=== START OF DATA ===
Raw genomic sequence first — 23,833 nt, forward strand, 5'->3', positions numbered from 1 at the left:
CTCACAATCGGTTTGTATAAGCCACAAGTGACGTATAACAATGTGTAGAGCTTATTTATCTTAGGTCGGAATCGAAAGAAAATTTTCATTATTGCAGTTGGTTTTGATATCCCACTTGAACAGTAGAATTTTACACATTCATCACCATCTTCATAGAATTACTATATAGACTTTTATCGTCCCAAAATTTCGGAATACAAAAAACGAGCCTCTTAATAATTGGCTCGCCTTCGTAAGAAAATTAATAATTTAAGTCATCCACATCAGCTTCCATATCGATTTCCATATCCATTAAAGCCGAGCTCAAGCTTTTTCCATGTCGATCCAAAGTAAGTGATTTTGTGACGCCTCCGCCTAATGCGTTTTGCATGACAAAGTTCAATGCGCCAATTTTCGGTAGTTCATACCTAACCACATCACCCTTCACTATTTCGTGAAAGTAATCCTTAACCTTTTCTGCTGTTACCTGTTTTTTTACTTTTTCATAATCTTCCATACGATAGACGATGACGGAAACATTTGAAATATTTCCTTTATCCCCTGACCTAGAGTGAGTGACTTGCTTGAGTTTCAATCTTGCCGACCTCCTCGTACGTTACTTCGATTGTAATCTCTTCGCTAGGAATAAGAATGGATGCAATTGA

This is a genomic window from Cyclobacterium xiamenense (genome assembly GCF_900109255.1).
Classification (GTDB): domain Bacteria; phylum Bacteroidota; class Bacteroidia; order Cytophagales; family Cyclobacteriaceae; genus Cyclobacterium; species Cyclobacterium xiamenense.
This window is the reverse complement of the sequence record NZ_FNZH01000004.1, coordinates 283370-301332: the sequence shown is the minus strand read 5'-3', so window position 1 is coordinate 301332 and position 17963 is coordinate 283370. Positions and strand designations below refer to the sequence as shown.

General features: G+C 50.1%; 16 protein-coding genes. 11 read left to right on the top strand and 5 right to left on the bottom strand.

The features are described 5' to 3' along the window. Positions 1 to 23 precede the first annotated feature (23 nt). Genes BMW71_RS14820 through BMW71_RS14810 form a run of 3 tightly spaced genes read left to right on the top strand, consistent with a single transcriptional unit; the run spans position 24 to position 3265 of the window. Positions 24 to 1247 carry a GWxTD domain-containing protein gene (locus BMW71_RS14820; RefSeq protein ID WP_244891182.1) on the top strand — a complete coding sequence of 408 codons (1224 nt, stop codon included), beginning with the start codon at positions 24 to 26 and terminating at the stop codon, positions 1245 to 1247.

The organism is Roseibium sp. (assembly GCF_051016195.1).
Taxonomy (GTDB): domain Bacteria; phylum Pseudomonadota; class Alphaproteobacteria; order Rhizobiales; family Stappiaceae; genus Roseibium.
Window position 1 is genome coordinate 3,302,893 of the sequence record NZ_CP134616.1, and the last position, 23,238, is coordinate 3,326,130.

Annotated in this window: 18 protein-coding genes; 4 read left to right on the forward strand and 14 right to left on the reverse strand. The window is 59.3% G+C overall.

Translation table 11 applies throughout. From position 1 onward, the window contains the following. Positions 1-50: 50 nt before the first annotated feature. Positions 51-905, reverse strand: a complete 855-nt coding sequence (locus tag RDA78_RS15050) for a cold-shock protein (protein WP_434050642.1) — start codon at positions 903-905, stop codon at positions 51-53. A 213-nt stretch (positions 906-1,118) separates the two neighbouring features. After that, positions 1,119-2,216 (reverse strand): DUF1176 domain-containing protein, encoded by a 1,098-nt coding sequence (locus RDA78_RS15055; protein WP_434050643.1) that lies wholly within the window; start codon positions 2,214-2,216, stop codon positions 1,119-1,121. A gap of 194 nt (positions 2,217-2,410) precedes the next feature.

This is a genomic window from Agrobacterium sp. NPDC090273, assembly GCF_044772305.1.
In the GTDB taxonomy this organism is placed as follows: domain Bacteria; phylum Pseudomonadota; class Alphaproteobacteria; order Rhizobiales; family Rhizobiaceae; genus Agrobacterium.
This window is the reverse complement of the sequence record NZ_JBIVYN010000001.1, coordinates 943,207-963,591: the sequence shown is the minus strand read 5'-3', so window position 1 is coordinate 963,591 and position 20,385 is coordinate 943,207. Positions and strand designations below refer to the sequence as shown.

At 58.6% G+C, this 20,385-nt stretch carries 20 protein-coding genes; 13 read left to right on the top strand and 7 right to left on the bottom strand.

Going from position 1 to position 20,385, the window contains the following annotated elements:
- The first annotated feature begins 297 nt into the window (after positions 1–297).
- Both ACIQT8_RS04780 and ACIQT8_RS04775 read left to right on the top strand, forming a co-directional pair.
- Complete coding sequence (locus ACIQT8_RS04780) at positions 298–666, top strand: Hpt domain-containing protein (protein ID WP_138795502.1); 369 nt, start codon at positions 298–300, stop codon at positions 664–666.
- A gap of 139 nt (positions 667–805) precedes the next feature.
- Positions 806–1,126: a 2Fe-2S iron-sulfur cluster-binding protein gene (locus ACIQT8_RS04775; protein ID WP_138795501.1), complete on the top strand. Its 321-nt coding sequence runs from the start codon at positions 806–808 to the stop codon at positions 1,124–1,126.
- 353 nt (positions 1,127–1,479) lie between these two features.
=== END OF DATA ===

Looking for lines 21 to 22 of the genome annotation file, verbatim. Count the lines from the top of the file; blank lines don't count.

- A gap of 139 nt (positions 667–805) precedes the next feature.
- Positions 806–1,126: a 2Fe-2S iron-sulfur cluster-binding protein gene (locus ACIQT8_RS04775; protein ID WP_138795501.1), complete on the top strand. Its 321-nt coding sequence runs from the start codon at positions 806–808 to the stop codon at positions 1,124–1,126.